A special robot with 24 fingers has been developed for hair washing and head massage, useful if a person has limited arm movement.
It is something Panasonic has also tried out in Japanese hair salons. The idea of using robotics to care for the elderly is being trialled everywhere from Singapore to Salford. The Spatio-Temporal Representations and Activities for Cognitive Control in Long-term Scenarios - handily referred to as the Strands project - at the University of Birmingham has received 8m euros (£6.69m) in funding from the European Commission. The Strands robot will begin trials with an Austrian care provider in May, starting with simple things such as checking fire doors remain unblocked and defibrillators are always present and in the right place.
"We're trying to free up more of the staff time," says Dr Nick Hawes. He says: "One of the biggest complaints of care home staff members is that they don't spend enough time doing the human interaction and the caring part. "We're looking at porter-type tasks and assistance tasks. If the robot could fetch the tray of medicine while the human talks to the residents instead of getting the tray and just dishing out the medicine because they're short on time, it increases interaction." But some projects are hoping robots can take a more active, and personable, approach to care.
A project in Salford is creating robots that "can help supervise people 24 hours a day", according to researcher Antonio Espingardeiro.
The Carebot P37 S65 can, among other things, be programmed with speech therapy and object recognition exercises to help people with dementia. Mr. Espingardeiro and his team are currently looking at the comparative advantages and disadvantages between robot care and human care, but he believes robots can provide meaningful interaction to supplement human contact. As with a lot of technology, reality is taking its lead from science fiction. In the recent film Robot and Frank, an elderly man is bought a robot rather than being put into a care home.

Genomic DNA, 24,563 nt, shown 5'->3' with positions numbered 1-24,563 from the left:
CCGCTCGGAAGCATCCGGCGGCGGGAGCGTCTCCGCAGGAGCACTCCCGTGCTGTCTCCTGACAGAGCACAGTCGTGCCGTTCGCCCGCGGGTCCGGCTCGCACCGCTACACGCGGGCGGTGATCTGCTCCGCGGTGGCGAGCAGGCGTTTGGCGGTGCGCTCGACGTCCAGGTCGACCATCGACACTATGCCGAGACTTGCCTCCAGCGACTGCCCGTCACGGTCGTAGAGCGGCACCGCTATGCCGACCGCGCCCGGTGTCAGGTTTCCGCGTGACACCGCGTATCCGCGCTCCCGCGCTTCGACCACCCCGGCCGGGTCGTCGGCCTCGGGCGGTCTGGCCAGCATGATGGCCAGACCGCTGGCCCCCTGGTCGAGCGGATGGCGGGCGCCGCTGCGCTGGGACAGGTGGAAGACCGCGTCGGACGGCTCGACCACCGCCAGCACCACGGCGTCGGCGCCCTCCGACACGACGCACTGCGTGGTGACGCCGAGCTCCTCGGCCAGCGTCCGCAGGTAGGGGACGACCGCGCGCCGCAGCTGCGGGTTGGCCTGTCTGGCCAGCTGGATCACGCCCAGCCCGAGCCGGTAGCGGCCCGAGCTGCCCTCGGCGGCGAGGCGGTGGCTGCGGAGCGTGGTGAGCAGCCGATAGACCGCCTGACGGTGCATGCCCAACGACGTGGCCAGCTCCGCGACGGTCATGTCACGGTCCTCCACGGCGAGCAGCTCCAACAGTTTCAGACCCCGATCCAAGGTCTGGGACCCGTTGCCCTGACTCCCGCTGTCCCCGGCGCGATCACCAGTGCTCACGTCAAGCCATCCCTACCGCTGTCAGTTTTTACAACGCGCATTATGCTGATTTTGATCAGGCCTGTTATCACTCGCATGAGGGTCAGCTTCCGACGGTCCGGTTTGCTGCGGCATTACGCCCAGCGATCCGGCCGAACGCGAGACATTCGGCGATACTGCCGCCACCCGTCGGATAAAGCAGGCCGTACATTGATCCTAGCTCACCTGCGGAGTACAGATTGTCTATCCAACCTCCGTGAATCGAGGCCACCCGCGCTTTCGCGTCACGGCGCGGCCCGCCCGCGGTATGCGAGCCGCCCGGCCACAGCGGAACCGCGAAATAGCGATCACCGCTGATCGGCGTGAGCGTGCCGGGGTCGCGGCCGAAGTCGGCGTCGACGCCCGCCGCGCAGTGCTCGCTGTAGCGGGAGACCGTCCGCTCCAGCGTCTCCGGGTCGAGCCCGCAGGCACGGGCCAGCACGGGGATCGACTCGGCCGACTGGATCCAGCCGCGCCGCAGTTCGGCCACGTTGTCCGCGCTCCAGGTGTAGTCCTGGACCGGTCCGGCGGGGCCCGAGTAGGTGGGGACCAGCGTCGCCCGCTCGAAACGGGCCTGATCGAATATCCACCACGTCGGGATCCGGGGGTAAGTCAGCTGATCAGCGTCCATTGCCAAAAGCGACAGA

There is evidence that robots offering companionship are popular with the elderly. The most popular robot used by the older generation in Japan is Paro, a robot that will not help with the dishes, carry heavy items or administer medication. But it does look cute, a cross between a seal and a Furby children's toy. It offers companionship rather than any tangible medical or physical support.
And the emotional reliance on robots seems to go against current campaigns by various charities for the elderly. Age UK says half of all older people consider the television their main form of company and has set about a befriending service where people can volunteer to go around and chat with lonely people. It is a service that they think would make a big difference, in a way that robots cannot.
"There is nothing wrong with making smarter use of technology to help people manage health conditions and possibly stay independent for longer," says Caroline Abrahams, charity director at Age UK. "However, it is always important to ensure technology is only used where it delivers real benefits and to recognise that it is no substitute for the human touch."
Some see the robots as threatening to take the place of care staff or loved ones. But with so many lonely elderly people, robots are seen by scientists working on robot projects as a first step. "Some robotic device in a lonely person's life might improve it," says Dr Hawes. "But that shouldn't disoblige society from finding new ways to give them human contact. "The idea that we can say, 'Hey, let's give them a robot and we don't have to worry any more' is the scrapheap approach."